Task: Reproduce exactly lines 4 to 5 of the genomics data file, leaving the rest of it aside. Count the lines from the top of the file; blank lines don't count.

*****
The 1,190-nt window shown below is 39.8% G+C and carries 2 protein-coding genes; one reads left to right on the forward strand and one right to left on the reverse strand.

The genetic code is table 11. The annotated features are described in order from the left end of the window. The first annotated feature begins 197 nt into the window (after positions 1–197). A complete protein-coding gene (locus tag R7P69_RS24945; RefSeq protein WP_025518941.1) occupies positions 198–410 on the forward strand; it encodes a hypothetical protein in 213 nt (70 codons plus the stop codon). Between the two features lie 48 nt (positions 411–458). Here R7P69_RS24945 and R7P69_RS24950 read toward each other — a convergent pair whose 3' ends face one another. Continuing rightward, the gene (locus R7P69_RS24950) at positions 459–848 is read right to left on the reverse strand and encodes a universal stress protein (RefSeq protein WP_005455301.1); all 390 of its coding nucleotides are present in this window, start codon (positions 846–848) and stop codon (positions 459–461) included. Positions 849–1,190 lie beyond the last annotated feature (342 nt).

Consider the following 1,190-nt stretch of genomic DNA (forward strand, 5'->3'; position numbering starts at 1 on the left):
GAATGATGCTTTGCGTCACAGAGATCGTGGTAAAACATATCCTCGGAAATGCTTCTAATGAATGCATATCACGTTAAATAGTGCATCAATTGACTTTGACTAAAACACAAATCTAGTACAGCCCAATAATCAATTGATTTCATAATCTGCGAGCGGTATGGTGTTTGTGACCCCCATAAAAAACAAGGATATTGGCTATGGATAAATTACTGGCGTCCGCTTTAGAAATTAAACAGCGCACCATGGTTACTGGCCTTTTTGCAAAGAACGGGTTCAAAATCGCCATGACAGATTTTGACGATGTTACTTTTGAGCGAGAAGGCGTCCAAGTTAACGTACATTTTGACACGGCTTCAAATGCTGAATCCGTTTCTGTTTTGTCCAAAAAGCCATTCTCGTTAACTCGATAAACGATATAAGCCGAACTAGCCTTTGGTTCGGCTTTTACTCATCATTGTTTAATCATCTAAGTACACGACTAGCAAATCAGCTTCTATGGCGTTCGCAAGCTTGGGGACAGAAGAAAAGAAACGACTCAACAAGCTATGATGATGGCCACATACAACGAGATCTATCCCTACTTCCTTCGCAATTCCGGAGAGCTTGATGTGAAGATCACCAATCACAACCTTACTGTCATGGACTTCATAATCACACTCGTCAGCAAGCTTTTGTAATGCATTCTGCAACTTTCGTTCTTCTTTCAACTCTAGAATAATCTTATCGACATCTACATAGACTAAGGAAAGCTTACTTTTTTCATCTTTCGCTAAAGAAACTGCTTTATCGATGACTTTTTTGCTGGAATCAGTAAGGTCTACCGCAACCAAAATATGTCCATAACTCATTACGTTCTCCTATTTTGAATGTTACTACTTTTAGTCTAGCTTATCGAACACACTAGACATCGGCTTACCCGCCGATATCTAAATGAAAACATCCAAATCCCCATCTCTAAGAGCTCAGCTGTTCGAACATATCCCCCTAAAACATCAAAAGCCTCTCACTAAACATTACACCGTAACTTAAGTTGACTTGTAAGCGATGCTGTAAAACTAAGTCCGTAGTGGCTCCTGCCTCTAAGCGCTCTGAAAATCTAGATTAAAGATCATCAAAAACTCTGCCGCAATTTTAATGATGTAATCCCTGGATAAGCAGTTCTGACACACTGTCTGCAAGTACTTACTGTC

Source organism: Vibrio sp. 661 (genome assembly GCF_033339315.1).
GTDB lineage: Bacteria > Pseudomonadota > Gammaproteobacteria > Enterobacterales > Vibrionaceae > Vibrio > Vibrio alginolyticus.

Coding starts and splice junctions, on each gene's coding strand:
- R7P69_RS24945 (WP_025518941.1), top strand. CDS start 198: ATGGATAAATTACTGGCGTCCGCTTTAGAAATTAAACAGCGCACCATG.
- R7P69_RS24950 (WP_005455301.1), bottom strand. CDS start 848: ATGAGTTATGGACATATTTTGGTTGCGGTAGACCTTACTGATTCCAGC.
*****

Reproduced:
GAATGATGCTTTGCGTCACAGAGATCGTGGTAAAACATATCCTCGGAAATGCTTCTAATGAATGCATATCACGTTAAATAGTGCATCAATTGACTTTGACTAAAACACAAATCTAGTACAGCCCAATAATCAATTGATTTCATAATCTGCGAGCGGTATGGTGTTTGTGACCCCCATAAAAAACAAGGATATTGGCTATGGATAAATTACTGGCGTCCGCTTTAGAAATTAAACAGCGCACCATGGTTACTGGCCTTTTTGCAAAGAACGGGTTCAAAATCGCCATGACAGATTTTGACGATGTTACTTTTGAGCGAGAAGGCGTCCAAGTTAACGTACATTTTGACACGGCTTCAAATGCTGAATCCGTTTCTGTTTTGTCCAAAAAGCCATTCTCGTTAACTCGATAAACGATATAAGCCGAACTAGCCTTTGGTTCGGCTTTTACTCATCATTGTTTAATCATCTAAGTACACGACTAGCAAATCAGCTTCTATGGCGTTCGCAAGCTTGGGGACAGAAGAAAAGAAACGACTCAACAAGCTATGATGATGGCCACATACAACGAGATCTATCCCTACTTCCTTCGCAATTCCGGAGAGCTTGATGTGAAGATCACCAATCACAACCTTACTGTCATGGACTTCATAATCACACTCGTCAGCAAGCTTTTGTAATGCATTCTGCAACTTTCGTTCTTCTTTCAACTCTAGAATAATCTTATCGACATCTACATAGACTAAGGAAAGCTTACTTTTTTCATCTTTCGCTAAAGAAACTGCTTTATCGATGACTTTTTTGCTGGAATCAGTAAGGTCTACCGCAACCAAAATATGTCCATAACTCATTACGTTCTCCTATTTTGAATGTTACTACTTTTAGTCTAGCTTATCGAACACACTAGACATCGGCTTACCCGCCGATATCTAAATGAAAACATCCAAATCCCCATCTCTAAGAGCTCAGCTGTTCGAACATATCCCCCTAAAACATCAAAAGCCTCTCACTAAACATTACACCGTAACTTAAGTTGACTTGTAAGCGATGCTGTAAAACTAAGTCCGTAGTGGCTCCTGCCTCTAAGCGCTCTGAAAATCTAGATTAAAGATCATCAAAAACTCTGCCGCAATTTTAATGATGTAATCCCTGGATAAGCAGTTCTGACACACTGTCTGCAAGTACTTACTGTC

Source organism: Vibrio sp. 661 (genome assembly GCF_033339315.1).